In order to stem the “quitter trend,” 78 companies envisioned both new products and innovative marketing tactics. Although the most significant product developed for the aging market was “low-tar” cigarettes, all major tobacco companies planned and developed products and specific marketing strategies for older smokers.
Product development emphasized issues regarded as important to mature smokers, such as health concerns (low-tar and nicotine products); taste enhancement (flavored cigarettes 79, 80); and social concerns (mouth freshener 79, smokeless 79). Flavored cigarettes, widely perceived as developed primarily for targeting youth 81, were also an industry response to the issue of impaired taste in aging smokers 79, 80. In 1990, PM called for flavor-enhanced products because of “Baby Boomer's [sic] search for variety and new sensations”. 80
The tobacco industry focused marketing messages to older smokers not only in their homes, but wherever they went. Companies used mailing lists for direct mail couponing, geographically-targeted advertising, and sponsorships and sampling.
Tobacco companies developed mailing lists of older smokers in several ways: purchasing names from professional companies that sold demographically targeted mailing lists, obtaining lists from cooperating organizations, and building their own. 82, 83 Mailing coupons to older smokers who might be thinking of switching or quitting both discouraged this behavior and gave the companies additional information that could be used for future marketing. Mature smokers liked and used cigarette coupons. 47, 85–88 In 1990 AT developed the “Pall Mall Seniors Program” to:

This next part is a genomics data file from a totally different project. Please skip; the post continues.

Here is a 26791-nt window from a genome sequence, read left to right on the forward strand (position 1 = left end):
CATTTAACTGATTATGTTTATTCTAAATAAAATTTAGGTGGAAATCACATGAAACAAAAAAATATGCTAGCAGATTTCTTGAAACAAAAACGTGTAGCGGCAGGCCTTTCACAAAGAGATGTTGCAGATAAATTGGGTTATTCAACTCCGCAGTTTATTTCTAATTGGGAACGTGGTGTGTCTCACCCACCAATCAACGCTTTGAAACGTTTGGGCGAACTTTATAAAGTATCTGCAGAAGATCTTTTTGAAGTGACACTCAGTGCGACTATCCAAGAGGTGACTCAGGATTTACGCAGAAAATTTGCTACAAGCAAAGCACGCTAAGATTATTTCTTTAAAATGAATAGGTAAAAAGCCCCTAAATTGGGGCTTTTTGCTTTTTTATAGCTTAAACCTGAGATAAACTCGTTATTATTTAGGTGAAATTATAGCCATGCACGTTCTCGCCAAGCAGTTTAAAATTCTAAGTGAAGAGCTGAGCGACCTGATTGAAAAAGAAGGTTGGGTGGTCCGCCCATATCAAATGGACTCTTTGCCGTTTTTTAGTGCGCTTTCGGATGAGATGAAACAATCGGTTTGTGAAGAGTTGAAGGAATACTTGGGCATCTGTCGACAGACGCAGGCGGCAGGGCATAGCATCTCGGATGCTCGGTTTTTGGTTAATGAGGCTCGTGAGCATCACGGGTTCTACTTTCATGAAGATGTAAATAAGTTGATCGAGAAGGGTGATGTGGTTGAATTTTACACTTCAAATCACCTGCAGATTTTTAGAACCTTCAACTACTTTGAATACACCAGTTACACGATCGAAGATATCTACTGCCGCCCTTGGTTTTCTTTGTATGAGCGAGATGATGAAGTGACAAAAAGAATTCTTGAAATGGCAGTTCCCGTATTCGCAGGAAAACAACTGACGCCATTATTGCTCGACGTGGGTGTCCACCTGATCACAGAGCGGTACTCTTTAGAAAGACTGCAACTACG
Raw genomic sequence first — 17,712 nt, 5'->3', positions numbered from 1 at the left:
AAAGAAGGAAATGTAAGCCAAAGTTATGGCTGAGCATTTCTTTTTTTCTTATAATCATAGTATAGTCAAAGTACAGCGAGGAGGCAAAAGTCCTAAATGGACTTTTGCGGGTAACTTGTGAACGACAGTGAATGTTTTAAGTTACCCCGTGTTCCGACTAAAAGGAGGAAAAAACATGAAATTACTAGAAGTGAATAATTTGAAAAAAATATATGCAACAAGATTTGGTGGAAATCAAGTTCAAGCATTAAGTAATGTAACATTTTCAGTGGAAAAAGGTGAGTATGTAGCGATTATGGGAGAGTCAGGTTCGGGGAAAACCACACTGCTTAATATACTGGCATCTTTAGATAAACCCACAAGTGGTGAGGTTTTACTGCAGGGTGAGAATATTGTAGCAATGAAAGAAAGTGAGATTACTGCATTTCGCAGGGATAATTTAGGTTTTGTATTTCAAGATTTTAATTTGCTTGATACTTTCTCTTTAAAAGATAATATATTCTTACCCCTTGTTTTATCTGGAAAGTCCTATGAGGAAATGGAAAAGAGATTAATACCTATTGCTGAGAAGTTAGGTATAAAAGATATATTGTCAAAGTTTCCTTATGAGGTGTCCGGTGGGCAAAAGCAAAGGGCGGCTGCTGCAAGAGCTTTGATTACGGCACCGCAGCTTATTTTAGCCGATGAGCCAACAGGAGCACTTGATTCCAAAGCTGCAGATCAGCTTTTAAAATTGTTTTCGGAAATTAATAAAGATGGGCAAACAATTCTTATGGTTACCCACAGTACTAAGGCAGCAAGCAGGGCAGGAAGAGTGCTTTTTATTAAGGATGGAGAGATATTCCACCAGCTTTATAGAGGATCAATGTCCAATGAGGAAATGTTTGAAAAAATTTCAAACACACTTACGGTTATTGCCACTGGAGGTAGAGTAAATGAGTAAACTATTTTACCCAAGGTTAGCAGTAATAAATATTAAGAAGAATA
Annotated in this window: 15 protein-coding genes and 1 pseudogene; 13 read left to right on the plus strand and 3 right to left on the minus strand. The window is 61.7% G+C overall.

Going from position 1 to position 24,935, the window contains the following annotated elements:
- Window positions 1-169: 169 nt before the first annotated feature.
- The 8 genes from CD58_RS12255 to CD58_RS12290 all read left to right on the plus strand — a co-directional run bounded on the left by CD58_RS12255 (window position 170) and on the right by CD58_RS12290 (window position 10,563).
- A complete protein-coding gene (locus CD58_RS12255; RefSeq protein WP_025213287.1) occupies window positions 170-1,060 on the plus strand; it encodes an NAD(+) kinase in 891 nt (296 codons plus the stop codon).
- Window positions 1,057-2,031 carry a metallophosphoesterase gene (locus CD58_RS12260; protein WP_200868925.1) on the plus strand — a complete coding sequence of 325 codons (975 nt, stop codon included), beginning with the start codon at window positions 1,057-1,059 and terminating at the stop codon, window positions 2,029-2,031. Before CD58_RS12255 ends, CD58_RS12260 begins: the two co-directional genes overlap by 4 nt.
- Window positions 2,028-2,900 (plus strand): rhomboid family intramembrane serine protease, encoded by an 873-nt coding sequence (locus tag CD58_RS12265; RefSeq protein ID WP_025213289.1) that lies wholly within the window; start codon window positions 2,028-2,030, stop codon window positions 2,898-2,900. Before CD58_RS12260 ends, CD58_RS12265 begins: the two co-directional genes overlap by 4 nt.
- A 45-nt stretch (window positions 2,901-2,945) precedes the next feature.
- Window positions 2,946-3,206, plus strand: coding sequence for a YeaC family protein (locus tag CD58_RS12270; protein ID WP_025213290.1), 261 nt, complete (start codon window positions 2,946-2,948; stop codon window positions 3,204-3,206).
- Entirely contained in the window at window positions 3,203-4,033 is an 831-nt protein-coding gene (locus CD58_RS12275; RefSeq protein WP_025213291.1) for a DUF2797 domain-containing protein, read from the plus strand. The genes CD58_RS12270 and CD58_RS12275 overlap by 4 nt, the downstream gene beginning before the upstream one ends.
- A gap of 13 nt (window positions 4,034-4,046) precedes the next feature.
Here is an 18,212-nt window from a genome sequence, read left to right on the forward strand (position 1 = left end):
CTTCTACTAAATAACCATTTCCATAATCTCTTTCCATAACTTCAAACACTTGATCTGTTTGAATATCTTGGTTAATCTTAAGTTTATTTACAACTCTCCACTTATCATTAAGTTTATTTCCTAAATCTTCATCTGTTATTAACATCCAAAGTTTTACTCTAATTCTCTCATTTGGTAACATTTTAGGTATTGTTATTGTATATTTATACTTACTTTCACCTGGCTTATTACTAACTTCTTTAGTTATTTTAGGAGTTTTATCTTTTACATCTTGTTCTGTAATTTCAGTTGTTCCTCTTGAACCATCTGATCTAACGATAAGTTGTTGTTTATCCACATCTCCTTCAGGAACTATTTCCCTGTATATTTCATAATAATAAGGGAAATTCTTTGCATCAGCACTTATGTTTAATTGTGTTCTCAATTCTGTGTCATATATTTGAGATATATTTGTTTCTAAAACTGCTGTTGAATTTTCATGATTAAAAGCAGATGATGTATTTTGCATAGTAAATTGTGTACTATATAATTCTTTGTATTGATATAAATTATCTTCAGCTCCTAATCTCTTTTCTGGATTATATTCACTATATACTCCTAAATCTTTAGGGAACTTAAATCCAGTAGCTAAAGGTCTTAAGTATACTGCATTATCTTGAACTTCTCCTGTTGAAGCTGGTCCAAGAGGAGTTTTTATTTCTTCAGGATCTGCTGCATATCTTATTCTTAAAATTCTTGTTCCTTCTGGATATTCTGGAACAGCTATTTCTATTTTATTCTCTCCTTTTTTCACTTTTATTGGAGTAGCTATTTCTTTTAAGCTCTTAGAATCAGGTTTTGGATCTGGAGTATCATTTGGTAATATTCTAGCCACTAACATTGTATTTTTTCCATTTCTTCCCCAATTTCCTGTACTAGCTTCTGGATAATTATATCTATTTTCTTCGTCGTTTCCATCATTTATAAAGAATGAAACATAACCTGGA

“gather as many names as possible of Pall Mall Smokers, aged 50+ for use in an on-going direct mail retention program… Those joining the seniors program will receive $5.00 in carton or pack coupons every other month via the direct mail smoker retention program”. 83